Polytechnic student Lim Meng Loek, who was waiting for his friend at Changi Airport, told CNA he wore a mask because he was used to it.
“Now there is still COVID-19, it is not totally over. So I just continue wearing,” the 20-year-old told CNA, adding that he usually takes his mask off outdoors.
“Over time slowly … more people will take off their masks. For the first day, I just continue (to wear).”
Mr Lim said that he has caught the virus at least three times, so he feels he has developed some immunity against COVID-19. Since he has hearing issues and wears a hearing aid, it is easier for him to understand people when they are speaking to him without wearing a mask.
“(I take it off) only outside, in open spaces. For indoor spaces, I will see how, if there are fewer people I will take it off. But now we are in Changi Airport, there are a lot of foreigners coming in,” he added.
“For me, masks are very suffocating. If we can get back to normal and take them off that would be better - I can breathe properly and we can see each others’ faces.”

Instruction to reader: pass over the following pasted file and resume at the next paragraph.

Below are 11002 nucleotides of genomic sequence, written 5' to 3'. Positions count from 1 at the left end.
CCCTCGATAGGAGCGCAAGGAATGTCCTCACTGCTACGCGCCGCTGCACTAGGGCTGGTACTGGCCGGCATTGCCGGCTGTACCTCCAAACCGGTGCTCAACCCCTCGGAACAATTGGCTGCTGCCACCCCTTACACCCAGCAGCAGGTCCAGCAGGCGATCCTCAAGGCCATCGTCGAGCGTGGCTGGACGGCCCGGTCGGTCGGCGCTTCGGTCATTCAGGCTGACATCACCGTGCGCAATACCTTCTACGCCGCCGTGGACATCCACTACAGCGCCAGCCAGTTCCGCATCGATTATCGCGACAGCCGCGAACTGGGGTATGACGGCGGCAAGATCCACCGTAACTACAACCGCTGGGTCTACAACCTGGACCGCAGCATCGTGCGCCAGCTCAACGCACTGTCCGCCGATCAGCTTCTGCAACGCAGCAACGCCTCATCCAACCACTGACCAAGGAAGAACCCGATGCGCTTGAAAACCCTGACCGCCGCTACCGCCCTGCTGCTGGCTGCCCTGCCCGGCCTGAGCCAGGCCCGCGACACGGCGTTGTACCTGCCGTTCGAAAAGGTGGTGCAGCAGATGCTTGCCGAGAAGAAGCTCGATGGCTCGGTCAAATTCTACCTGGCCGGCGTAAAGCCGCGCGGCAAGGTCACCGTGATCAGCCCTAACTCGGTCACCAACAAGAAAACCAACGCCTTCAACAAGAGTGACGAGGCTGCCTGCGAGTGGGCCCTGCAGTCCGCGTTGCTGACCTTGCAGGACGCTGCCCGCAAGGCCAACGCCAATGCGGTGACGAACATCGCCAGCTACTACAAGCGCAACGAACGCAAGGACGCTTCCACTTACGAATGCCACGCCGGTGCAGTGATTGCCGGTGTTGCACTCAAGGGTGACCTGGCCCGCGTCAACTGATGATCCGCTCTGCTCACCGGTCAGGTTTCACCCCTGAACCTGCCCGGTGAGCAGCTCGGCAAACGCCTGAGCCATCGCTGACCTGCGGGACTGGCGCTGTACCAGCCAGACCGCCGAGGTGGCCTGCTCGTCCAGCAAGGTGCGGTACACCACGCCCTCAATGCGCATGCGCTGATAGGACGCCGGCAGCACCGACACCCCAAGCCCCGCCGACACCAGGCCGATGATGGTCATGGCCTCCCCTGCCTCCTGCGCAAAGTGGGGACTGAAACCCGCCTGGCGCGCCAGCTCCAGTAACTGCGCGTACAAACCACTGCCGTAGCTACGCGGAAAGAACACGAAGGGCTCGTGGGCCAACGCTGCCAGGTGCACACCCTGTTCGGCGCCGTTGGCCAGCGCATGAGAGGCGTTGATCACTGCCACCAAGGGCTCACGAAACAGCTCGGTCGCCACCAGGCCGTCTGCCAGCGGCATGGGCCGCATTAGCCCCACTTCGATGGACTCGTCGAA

Homemaker Shaleen Agrawal, who was seen seated at Jewel Changi Airport, said that she kept her mask on in the airport area as many travellers still came in from other parts of the world.
She added that she wore her mask out of habit and will continue to do so in crowded areas.
“When we heard the news we were so happy and excited but yet on the day we are allowed to take it off we still have it on,” the 45-year-old noted while laughing.
That said, Mrs Shaleen felt it was better to mask up. “It is for the protection of each other. I have kids in my family and I do not know whether you have elderly in yours. It is just the more responsible thing to do.”
According to a survey by YouGov conducted on Aug 25 and Aug 26, nearly half, or 48 per cent of the 1,046 respondents said they would always wear a mask in shopping centres.
Sixty per cent of respondents said they would always wear a mask on private transport modes, and 58 per cent of them said they would always wear one at the airport or in train stations.